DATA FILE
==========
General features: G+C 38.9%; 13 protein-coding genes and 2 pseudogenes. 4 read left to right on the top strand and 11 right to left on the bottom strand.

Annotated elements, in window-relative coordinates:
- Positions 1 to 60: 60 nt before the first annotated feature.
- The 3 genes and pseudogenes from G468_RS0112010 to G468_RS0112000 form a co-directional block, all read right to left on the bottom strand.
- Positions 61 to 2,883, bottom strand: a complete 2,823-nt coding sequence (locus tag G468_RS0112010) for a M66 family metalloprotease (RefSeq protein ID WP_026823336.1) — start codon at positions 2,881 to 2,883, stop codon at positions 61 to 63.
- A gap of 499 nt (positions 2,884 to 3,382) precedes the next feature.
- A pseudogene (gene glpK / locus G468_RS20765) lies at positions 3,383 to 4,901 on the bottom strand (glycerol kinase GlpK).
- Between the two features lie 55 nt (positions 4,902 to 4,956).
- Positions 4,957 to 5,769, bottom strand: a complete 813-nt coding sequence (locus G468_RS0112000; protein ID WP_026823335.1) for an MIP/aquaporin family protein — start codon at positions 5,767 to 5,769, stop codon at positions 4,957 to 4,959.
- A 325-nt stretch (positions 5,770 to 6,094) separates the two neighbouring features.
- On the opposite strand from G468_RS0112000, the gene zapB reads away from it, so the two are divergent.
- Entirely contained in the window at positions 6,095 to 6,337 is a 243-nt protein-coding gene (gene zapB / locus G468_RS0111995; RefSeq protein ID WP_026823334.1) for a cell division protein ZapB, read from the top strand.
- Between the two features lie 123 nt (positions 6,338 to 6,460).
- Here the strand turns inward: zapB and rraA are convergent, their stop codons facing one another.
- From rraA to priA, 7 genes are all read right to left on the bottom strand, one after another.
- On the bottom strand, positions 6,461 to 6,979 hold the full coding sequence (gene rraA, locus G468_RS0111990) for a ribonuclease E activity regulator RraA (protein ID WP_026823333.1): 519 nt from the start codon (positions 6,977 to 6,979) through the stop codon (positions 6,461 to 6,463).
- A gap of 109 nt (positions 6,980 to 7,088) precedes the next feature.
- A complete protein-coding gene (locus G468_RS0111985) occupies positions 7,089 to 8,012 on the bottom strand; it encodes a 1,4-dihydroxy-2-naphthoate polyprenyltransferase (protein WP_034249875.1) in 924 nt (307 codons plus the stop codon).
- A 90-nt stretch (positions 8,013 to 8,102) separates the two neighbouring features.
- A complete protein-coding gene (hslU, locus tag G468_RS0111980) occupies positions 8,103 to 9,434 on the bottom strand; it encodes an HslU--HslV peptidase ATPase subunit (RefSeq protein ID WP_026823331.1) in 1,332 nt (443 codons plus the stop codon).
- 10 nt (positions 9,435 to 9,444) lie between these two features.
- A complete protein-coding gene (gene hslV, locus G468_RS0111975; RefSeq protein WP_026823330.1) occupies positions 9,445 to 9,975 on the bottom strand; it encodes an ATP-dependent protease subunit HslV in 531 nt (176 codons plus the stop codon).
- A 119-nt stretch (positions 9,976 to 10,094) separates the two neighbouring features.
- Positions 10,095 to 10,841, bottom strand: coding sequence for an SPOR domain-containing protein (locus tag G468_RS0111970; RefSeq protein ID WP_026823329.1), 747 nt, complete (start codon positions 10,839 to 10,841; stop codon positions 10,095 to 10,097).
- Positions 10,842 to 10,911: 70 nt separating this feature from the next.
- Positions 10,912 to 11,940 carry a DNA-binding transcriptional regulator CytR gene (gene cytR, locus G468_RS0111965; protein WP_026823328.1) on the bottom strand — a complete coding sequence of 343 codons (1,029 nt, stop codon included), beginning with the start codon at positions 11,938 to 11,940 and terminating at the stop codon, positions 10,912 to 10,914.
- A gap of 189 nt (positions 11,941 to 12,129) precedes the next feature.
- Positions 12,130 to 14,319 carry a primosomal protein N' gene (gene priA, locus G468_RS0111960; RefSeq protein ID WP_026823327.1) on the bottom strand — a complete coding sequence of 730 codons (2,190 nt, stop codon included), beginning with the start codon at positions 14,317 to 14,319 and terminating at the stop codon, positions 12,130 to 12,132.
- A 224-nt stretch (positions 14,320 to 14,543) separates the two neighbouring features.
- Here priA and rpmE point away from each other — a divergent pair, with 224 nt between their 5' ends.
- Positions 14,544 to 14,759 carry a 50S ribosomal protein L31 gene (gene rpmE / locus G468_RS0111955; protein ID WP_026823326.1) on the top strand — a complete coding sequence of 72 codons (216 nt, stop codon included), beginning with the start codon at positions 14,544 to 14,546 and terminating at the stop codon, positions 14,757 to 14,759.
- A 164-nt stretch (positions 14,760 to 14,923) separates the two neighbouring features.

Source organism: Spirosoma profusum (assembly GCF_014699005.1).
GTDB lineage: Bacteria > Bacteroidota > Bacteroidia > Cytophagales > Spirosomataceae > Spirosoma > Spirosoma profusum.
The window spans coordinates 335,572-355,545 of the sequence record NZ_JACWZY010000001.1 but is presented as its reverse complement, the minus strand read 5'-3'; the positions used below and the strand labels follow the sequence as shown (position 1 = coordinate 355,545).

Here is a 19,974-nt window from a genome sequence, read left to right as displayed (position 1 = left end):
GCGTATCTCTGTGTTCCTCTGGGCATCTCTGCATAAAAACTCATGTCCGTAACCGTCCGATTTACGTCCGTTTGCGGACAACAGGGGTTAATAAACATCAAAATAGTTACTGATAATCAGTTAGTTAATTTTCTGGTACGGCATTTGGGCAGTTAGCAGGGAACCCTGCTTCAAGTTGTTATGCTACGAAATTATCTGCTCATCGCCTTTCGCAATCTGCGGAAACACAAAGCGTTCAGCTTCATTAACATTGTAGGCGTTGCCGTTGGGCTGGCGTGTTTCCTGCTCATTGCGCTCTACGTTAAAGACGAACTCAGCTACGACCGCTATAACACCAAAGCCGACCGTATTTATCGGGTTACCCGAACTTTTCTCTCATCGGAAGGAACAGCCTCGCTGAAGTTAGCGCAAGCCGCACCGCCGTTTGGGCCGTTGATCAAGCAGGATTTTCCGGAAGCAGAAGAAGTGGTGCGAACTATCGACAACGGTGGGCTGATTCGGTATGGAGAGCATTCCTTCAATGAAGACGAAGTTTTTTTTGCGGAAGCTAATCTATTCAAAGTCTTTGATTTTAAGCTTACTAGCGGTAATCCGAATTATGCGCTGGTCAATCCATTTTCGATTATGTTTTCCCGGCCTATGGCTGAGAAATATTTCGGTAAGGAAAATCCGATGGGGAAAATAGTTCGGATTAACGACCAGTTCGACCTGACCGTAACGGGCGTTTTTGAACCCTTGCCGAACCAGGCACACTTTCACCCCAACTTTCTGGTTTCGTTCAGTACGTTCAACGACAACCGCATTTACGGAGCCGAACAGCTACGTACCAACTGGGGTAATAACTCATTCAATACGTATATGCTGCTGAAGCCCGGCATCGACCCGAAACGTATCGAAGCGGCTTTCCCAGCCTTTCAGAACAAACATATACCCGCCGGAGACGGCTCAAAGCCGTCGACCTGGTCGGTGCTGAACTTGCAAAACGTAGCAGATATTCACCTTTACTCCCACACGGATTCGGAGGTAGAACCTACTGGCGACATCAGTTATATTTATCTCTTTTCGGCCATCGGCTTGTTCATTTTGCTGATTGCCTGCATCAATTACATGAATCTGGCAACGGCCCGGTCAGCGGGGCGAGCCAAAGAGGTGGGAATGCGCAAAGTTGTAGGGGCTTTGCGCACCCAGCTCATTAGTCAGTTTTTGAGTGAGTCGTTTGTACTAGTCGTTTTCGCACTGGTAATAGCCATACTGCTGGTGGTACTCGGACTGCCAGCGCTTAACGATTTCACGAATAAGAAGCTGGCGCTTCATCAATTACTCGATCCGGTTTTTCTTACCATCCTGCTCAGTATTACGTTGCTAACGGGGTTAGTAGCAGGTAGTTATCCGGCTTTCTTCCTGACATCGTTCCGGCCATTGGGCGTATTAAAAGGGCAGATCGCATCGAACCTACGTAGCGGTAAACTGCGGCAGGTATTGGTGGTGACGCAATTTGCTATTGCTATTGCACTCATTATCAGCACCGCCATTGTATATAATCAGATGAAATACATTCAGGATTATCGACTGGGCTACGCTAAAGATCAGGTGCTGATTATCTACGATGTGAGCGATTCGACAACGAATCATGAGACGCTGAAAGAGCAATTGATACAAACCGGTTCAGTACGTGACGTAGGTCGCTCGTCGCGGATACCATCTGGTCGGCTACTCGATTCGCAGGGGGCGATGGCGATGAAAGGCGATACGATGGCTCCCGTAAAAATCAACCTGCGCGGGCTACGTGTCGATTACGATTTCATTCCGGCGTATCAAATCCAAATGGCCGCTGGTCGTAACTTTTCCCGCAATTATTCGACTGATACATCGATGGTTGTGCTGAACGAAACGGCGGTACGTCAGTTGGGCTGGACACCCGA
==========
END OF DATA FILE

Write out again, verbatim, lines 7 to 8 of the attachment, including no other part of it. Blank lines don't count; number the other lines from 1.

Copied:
- A pseudogene (gene glpK / locus G468_RS20765) lies at positions 3,383 to 4,901 on the bottom strand (glycerol kinase GlpK).
- Between the two features lie 55 nt (positions 4,902 to 4,956).